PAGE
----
The present painting was also published in 1902 as the frontispiece of a well-received volume of Remington’s work, Done in the Open, under the alternate title If Skulls Could Speak. This title emphasizes the artist’s prominent inclusion in the right foreground of a bleached buffalo skull. Remington included the skull motif in a number of other works, such as his bronze The Wounded Bunkie (1896) and his paintings Missing (1899, Thomas Gilcrease Institute of American History and Art, Tulsa, Oklahoma) and On the Southern Plains (1907-08, The Metropolitan Museum of Art, New York). As Wanda M. Corn writes, “American artists domesticated the old master tradition of bones…and converted them into regional shorthand for the old American West…its relentless heat and physical demands and its wildness and lack of cultivation…” (The Great American Thing: Modern Art and National Identity, 1915-1935, Berkeley, California, 1999, pp. 272) More specifically, the skull of a buffalo acknowledges the decline of Native American culture by the time Remington painted these works, in large part because of the dwindling herds of bison. Corn explains, “by 1900 any image of the buffalo, represented as living or dead…encoded a melancholy message of death and extinction. Anglo-European culture linked that same message with the fate of the American Indian…representing the buffalo and the Native American as similarly ‘doomed’ and ‘vanishing.’” (The Great American Thing, p. 273) Indeed, alongside the present work’s 1902 publication, a poetic caption by Owen Wister underscored the connection between the sad fates of the buffalo and Native American as they lost their lands: “...Peace, brother brainless, peace and cease! For you and I have known/A sweeter world than ever they’ll find in this land they call their own.”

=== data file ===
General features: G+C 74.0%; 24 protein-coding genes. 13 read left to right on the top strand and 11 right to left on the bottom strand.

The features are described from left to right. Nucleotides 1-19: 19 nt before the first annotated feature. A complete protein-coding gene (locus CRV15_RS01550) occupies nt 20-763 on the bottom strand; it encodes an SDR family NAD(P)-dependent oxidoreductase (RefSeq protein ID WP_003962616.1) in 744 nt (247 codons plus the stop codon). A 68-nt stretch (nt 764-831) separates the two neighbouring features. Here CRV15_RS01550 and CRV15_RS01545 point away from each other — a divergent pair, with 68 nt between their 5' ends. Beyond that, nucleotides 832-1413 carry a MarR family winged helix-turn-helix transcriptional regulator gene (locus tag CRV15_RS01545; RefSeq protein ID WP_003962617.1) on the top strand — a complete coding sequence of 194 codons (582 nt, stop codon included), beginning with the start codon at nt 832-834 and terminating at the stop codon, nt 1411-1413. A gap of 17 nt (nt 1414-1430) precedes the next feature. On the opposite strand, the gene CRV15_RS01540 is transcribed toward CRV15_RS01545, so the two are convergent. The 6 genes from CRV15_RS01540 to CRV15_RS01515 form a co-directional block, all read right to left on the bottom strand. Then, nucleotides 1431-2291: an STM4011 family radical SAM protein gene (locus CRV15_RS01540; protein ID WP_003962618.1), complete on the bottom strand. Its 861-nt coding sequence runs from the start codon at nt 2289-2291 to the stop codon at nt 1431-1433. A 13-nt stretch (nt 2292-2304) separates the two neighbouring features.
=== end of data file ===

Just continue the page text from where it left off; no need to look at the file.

As Native Americans were facing a period of transition, so was Remington as an artist. In his early career, “He was a narrative painter,” explains Hassrick, “and in his stories the human figure was primary. His interest lay in people and the part they played in the flow of history.” (Frederic Remington, p. 28) Then, he took his last trip to the West in 1899-1900 and was disenchanted by just how much the Old West was fading away. He wrote to his wife Eva, “Shall never come west again—it is all brick building—derby hats and blue overalls—it spoils my early illusions—and they are my capital.” He signed it “Frederic the Past.” (letter from Remington to Missie, November 18, 1900, Robert Taft papers) Gone was the West he had loved and painted. Replacing it would be a view of the West informed by his recollections and past work, and his transformation from a crisper realist style toward a more painterly approach.